The mandibles are their main tool. Ants use them to obtain and grind up food, dig the ground, carry objects and defend themselves.
Although there are ants with quite well-developed eyesight, most of them have rather poor eyesight. There are also blind ants – their eyes have completely disappeared.
Ants have elbowed antennae, consisting of a long first segment followed by shorter ones. This design provides for greater flexibility and mobility. The antennae are the most important sensory organ, used to smell and touch the surroundings.
The posterior part of the thorax contains a gland that is unique to ants. It produces an antibiotic fluid that reduces the spread of fungi and bacteria on the body and in the nest.
Ants have six-jointed legs that are suitable for walking and running; however, there are ant species that can jump and swim as well.
One part of the abdomen is distinctly narrow and is called the petiole. It makes the abdomen flexible and allows the ant to fold it under or over the thorax.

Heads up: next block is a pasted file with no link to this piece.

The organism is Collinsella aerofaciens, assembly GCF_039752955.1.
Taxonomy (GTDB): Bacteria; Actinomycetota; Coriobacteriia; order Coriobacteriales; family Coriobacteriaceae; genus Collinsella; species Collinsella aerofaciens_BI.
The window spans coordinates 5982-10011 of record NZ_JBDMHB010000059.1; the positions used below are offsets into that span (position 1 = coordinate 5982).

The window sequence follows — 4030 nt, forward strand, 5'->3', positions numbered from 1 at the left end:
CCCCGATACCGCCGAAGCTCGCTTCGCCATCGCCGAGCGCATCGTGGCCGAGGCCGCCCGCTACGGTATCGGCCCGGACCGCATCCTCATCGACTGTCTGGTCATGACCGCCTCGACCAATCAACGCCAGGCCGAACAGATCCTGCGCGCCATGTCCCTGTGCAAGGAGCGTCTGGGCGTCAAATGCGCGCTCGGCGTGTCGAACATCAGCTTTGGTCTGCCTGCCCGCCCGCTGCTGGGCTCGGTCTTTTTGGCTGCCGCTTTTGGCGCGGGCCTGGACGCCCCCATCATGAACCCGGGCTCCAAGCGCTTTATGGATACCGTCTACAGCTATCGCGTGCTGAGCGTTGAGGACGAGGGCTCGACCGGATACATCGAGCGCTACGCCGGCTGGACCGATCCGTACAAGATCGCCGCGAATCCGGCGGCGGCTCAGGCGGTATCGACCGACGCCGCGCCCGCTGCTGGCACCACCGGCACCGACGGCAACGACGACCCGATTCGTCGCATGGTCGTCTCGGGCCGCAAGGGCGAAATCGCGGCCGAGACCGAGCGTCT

So-called stinging ants are armed with a sting at the end of the abdomen. The sting is a transformed ovipositor, which is connected to the venom gland. Its surface is smooth, without any ridges – an ant can sting repeatedly.
- hairs and spines,
- tarsal segments,
- suction pad.
Thanks to this structure of the tarsus, ants both sense vibrations and use it to cling to and crawl on a wide variety of surfaces – even upside down. Some ant species can form living bridges by attaching themselves to each other with the use of their claws.